If you’re starting a corporation or you’re investing in one, you’re probably wondering how to avoid capital gains tax — or if you can avoid it at all. Taxes on investments can be pretty hefty (and complex), but there are some circumstances where you can get a break from the capital gains tax.

In this guide, we’ll walk you through the basics of capital gains taxes, including what they are, how small businesses can qualify for capital gain tax breaks, and more.

What is capital gains tax?

Taxes on capital gains work a little bit like an income tax, but it’s assessed on the sale of capital assets like stock, real estate, and more. It doesn’t apply for capital losses, but that’s not what we’re dealing with here. Let’s focus on capital gains.

There are actually two levels of this federal tax rate. Short-term capital gains (held for a year or less) are taxed in the same tax brackets as personal income taxes (up to 37%, depending on your taxable income). It’s just one of many taxes that can apply to small businesses.

The long-term capital gains tax rate, however, (for assets held for a period of time longer than a year) falls between 0%, 15%, or 20% depending on your taxable income. However, there are a few circumstances where you can get a break from the capital gains tax. That’s where the matter of qualified small business stock comes in.

What is qualified small business stock?

Only certain types of stock qualify as small business stock that can be exempted from the capital gains tax. Generally speaking, a C corporation must not have more than $50 million in gross assets. But the corporation also needs to use the vast majority (80%) of its assets in qualifying trades.

Certain types of businesses, especially professional service businesses, don’t qualify for the tax exemption. This can include law, healthcare, insurance, insurance, farming and natural resources, and more.

Section 1202

Section 1202 of the Internal Revenue Code (IRC) tax code was introduced to encourage investment in small business ventures. That’s why any investor who qualifies can exclude a significant portion of the gain from the capital gains tax. Basically, if the investment qualifies, when the shareholder sells their shares, they will only pay tax on a portion of the investment. They can exclude either 10 times their basis in the stock or $10 million (whichever is greater). Any remaining proceeds are taxable capital gains. 

But to qualify for a Section 1202 exclusion, the stockholder must meet several criteria. First, they have to purchase the stock when it’s originally issued. It must qualify as a long-term gain, too. They have to hold the stock for five years or more. The corporation can have multiple shareholders or just one, making it a viable option for entrepreneurs who want to start their business, grow it, and then sell it for a profit. If you hold stock for less than five years or buy it after the initial offering, you won’t be eligible for Section 1202.For a full assessment of whether your business (or the stock you’re investing in) will qualify for the capital gains tax exclusion, we highly recommend consulting with a financial advisor like a certified public accountant for full guidance. They can coach you through capital loss and gain, other investment income taxes, and small business tax deductions to maximize your tax return.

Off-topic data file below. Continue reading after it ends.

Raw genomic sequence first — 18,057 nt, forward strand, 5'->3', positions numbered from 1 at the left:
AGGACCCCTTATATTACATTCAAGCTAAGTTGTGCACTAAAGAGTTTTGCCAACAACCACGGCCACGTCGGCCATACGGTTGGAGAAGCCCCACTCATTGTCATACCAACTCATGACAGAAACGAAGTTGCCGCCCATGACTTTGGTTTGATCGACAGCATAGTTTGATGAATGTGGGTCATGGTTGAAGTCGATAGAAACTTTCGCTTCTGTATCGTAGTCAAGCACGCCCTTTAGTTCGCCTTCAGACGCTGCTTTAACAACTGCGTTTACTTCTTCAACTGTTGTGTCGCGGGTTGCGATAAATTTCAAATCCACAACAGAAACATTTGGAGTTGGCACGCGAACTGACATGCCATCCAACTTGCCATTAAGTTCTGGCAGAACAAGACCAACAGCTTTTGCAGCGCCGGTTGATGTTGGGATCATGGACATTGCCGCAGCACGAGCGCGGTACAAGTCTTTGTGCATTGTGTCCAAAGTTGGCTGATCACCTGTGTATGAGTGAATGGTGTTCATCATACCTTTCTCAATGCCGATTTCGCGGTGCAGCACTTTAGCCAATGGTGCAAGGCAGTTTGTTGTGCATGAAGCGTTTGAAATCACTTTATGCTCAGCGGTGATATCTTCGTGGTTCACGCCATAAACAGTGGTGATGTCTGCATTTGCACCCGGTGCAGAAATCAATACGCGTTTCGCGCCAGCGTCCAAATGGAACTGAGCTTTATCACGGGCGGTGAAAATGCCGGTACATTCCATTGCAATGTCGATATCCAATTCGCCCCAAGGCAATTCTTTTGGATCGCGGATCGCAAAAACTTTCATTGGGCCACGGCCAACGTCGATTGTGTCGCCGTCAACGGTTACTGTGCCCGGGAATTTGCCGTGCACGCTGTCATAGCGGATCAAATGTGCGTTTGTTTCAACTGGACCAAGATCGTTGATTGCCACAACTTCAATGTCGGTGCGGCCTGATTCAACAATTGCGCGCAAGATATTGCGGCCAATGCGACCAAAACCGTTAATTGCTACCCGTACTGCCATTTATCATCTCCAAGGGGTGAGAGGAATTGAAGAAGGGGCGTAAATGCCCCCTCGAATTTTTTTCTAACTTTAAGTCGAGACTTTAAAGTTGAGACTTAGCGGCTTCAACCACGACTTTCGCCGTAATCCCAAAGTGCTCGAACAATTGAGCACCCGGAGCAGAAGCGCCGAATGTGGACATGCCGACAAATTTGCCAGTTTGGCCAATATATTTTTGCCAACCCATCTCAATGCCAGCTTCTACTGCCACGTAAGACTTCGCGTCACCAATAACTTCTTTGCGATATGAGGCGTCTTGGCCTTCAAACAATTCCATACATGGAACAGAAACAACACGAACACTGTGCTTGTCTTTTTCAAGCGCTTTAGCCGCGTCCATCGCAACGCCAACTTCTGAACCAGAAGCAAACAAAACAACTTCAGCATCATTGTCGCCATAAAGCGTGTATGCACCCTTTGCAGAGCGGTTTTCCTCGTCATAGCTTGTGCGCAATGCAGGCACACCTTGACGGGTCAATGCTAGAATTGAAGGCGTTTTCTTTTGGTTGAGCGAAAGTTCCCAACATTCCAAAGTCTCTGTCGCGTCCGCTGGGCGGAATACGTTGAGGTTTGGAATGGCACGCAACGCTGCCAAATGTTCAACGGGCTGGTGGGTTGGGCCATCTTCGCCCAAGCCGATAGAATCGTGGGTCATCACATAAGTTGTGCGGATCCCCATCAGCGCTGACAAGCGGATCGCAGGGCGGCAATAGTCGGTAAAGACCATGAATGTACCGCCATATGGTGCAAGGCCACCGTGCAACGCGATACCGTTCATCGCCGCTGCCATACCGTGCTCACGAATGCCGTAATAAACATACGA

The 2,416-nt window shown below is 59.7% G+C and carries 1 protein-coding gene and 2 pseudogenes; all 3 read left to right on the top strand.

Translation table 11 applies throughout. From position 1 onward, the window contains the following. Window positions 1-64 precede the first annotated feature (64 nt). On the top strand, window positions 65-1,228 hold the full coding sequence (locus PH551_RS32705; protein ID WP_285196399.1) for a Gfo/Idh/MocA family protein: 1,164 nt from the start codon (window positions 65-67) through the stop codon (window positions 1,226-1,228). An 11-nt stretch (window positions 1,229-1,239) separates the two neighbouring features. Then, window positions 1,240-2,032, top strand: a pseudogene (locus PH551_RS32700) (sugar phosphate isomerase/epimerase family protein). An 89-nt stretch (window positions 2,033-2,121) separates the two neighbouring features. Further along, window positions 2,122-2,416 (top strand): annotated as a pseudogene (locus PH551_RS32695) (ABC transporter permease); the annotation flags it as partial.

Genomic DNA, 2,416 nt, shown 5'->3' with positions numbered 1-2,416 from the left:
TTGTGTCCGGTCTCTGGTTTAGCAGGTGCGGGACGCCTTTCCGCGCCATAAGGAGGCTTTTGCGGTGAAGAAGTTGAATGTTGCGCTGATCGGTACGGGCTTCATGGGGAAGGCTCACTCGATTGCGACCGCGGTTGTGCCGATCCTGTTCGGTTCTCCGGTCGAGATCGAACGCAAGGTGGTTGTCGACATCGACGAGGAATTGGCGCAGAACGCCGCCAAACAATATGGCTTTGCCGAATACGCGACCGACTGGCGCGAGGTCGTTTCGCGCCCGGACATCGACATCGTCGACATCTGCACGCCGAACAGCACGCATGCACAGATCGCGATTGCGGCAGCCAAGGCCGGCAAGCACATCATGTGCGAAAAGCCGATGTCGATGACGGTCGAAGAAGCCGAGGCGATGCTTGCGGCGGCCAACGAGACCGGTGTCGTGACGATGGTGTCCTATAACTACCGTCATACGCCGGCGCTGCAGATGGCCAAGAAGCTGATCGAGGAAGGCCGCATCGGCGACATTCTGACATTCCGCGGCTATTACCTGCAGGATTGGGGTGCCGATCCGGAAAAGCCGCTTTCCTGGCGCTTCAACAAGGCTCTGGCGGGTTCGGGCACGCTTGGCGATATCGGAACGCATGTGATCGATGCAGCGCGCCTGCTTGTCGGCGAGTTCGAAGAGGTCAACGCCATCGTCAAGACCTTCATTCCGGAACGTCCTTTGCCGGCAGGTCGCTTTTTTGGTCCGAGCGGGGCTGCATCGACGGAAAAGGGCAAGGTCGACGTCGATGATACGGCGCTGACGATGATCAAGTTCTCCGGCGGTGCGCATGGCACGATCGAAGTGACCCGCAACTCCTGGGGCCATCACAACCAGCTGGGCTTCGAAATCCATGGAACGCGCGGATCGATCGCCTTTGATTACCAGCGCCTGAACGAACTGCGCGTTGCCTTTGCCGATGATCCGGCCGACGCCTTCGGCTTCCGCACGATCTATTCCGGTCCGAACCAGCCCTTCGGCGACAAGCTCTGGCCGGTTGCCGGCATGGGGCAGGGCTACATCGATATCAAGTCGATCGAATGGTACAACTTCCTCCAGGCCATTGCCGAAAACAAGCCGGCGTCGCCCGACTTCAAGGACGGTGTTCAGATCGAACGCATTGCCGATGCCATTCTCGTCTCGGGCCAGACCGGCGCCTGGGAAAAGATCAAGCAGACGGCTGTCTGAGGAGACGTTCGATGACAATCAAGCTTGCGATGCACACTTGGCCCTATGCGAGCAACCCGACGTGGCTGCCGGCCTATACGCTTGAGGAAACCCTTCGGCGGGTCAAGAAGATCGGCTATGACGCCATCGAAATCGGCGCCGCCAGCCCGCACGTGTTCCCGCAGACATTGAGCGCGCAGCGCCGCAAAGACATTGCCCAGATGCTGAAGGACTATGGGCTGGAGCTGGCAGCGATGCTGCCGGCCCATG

We can help!

Navigating small business finances and taxes can feel overwhelming. And while we can’t file your taxes for you, we can help with other sides of business. Whether you need help starting a corporation or LLC, maintaining a registered agent, or staying compliant all year, we can help. Let us handle the red tape so you can focus on making your business successful.

FAQs on Capital Gains Tax

  • The sale of company stock is almost always subject to the capital gains tax. The exception is made for stock that an investor buys when it’s originally offered and that they’ve held for five years or more. The corporation must also meet the IRS’s criteria for a qualifying small business.

  • A qualified small business stockholder can sell their stock and exclude 10 times their investment basis or $10 million — whichever is greater. For sale prices that exceed those amounts, the stockholder will pay taxes on the rest of the taxable gain.

  • If a business qualifies for Section 1202, then the stockholder can exclude a portion of their capital gain from the capital gains tax. That portion is the greater of 10 times their basis or $10 million, making for a significant tax advantage. 

    That said, if the business doesn’t qualify for Section 1202, or the sale qualifies as a short-term gain, the proceeds will be treated more like regular taxable income. For detailed tax advice for your business, we recommend consulting a licensed tax advisor.

Disclaimer: The content on this page is for information purposes only and does not constitute legal, tax, or accounting advice. If you have specific questions about any of these topics, seek the counsel of a licensed professional.

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Written by Team ZenBusiness

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